We took the Yoshida-Trail, which is the most famous one. It is about 6 km long and at the starting point a sign tells you it’s about 6 and a half hours to the top. As soon as you start making some metres of altitude there’s a separate way for going down, as it gets really steep and it was quite dangerous when some people ignored the signs and thought it was a good idea to simply turn around and climb back down the way that was meant to be climbed up. 

We decided on making a 5-10 minute break every 20-30 minutes, as we did not want to power out by starting too fast, which was a really good idea. It was a very foggy day that, very soon, turned into a rainy day, which made the whole climb much harder. While the first hours were pretty doable, after some time we started feeling the altitude and it started getting colder and wetter. Also, the trail started getting harder. While we were able to walk casually in the beginning, after some time we had to use our hands to climb the stones. At some point it started raining so hard I even put away my GoPro, as I was afraid it might get damaged.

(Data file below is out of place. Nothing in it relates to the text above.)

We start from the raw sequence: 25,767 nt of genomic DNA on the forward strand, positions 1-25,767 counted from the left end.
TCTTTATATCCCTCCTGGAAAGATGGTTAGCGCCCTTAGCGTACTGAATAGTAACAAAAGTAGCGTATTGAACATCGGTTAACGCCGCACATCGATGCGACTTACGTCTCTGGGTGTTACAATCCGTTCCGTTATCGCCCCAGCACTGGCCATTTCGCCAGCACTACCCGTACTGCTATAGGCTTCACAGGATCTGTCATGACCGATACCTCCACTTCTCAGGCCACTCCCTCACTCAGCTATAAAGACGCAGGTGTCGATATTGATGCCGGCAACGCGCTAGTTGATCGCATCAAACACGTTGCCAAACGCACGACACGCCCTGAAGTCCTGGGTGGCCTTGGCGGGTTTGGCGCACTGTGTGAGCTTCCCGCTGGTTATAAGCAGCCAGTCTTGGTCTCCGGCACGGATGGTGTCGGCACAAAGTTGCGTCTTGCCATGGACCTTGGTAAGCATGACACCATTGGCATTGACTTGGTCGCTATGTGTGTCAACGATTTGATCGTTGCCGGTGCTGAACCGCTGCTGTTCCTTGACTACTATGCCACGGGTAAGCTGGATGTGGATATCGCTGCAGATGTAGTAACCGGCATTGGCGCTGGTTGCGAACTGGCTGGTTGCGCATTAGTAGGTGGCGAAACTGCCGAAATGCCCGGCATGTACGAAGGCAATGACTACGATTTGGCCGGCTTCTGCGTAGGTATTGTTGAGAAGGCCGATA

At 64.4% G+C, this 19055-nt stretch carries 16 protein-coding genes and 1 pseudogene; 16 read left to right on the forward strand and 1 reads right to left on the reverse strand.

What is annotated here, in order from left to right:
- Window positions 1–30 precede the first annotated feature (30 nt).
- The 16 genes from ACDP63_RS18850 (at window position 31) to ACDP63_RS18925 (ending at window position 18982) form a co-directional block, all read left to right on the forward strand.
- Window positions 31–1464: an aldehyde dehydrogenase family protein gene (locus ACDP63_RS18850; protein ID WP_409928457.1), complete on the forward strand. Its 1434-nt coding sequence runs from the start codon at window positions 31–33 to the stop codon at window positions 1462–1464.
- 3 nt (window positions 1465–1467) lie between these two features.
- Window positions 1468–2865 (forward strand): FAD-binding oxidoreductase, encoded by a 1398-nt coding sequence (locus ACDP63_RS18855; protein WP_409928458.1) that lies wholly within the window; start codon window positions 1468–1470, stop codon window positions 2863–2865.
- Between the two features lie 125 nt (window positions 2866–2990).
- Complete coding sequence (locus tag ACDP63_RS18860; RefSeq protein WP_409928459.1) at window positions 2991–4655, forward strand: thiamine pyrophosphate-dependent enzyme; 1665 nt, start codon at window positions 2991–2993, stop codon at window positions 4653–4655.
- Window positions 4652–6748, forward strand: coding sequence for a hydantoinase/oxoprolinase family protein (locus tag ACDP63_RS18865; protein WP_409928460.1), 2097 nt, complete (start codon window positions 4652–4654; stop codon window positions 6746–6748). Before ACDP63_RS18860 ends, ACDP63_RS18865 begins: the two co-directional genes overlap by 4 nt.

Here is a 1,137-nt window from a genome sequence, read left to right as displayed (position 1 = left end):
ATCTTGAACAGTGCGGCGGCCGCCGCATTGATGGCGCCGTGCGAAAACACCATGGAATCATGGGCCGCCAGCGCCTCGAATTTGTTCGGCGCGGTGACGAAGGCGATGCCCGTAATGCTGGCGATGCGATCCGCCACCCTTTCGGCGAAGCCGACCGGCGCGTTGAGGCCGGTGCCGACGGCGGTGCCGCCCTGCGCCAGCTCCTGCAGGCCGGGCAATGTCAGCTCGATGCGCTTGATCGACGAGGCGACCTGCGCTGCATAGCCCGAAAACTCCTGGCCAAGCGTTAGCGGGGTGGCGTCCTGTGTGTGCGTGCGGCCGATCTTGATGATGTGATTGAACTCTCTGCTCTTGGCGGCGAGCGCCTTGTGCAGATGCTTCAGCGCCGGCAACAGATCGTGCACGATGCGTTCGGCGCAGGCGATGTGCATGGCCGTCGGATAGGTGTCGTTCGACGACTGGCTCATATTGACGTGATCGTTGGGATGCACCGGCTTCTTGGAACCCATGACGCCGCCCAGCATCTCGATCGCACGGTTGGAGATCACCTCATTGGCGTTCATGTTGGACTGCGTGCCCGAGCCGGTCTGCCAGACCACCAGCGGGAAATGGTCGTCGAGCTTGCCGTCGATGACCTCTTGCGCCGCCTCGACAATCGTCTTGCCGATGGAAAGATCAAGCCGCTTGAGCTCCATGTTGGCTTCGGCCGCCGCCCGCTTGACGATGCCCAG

Of course, you are not climbing that mountain alone. Huge numbers of tourists as well as Japanese are making their way up to the top, but we were way faster than most of these groups. At one point, it started getting dark and the rain was unbearable, so we tried finding a place in a hut for shelter during the night. It was not too far from 9th station, but they told us they were full and that we should turn around to go to the hut that was a little further down. In front of the sign that said “0.9 km to summit” there was nothing we wanted less than turning around, but the host kept telling us we had to turn around and the hut farther up the mountain is not available, so we had no other choice than to turn around. During the night it kept raining cats and dogs, so we were glad we made that decision.